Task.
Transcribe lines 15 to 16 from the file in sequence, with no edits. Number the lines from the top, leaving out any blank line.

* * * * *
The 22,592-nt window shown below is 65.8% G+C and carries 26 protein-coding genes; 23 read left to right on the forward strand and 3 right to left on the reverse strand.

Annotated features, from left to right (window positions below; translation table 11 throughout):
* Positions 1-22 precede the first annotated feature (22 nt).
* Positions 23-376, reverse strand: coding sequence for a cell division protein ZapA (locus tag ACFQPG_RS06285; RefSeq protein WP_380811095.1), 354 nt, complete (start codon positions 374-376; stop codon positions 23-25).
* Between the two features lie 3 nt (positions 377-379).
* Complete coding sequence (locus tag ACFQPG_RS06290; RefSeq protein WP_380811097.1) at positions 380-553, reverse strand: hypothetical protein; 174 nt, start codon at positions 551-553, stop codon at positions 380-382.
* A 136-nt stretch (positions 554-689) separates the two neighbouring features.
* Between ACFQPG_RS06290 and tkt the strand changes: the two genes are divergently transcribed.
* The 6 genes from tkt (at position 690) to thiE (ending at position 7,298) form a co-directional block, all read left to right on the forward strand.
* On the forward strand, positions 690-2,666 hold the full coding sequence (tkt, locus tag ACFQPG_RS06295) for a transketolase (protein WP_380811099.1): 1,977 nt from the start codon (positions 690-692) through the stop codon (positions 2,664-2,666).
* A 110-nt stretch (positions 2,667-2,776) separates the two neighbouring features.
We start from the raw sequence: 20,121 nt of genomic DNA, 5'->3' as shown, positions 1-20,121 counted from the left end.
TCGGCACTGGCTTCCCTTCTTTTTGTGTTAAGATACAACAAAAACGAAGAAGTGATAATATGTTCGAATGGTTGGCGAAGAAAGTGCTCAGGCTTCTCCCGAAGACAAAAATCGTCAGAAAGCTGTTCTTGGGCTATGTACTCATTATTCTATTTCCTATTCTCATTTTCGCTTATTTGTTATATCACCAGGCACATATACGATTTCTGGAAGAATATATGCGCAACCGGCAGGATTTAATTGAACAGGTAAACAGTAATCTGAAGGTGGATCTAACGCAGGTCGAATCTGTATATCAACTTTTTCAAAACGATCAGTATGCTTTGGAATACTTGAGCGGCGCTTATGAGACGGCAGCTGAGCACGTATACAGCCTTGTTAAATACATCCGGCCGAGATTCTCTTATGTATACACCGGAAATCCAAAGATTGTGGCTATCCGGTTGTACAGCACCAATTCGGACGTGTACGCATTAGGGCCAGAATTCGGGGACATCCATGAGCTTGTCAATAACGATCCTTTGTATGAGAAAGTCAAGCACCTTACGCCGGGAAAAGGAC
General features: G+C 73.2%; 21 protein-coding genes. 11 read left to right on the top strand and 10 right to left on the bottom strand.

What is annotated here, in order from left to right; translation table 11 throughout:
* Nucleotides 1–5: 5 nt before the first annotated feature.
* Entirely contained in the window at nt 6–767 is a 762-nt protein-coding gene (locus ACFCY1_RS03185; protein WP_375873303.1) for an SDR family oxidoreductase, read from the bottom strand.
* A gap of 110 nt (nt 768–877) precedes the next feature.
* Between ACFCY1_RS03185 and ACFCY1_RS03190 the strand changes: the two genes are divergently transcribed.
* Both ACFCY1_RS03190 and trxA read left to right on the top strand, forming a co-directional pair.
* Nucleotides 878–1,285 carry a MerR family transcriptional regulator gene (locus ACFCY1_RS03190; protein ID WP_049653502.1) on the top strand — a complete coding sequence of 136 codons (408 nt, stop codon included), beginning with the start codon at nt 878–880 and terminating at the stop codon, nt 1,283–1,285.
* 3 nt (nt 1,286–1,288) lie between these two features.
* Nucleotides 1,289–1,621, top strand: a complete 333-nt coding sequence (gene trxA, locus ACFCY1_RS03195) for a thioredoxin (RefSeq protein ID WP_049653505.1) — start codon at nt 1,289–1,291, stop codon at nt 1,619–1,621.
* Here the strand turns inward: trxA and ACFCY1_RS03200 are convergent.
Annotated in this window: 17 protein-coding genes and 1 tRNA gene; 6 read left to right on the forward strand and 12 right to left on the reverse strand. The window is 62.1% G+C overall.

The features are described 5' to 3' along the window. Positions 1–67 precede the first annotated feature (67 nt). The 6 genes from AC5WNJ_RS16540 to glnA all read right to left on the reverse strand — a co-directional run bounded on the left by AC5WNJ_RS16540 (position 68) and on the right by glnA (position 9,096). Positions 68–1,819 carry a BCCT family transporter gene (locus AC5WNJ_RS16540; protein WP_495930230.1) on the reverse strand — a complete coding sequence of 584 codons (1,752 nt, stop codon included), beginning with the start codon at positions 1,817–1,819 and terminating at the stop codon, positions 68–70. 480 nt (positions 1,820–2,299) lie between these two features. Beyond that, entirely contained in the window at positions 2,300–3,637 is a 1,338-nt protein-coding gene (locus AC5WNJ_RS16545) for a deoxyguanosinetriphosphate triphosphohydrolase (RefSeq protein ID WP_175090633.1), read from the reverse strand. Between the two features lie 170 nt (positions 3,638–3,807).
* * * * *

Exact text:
What is annotated here, in order from left to right; translation table 11 throughout:
* Nucleotides 1–5: 5 nt before the first annotated feature.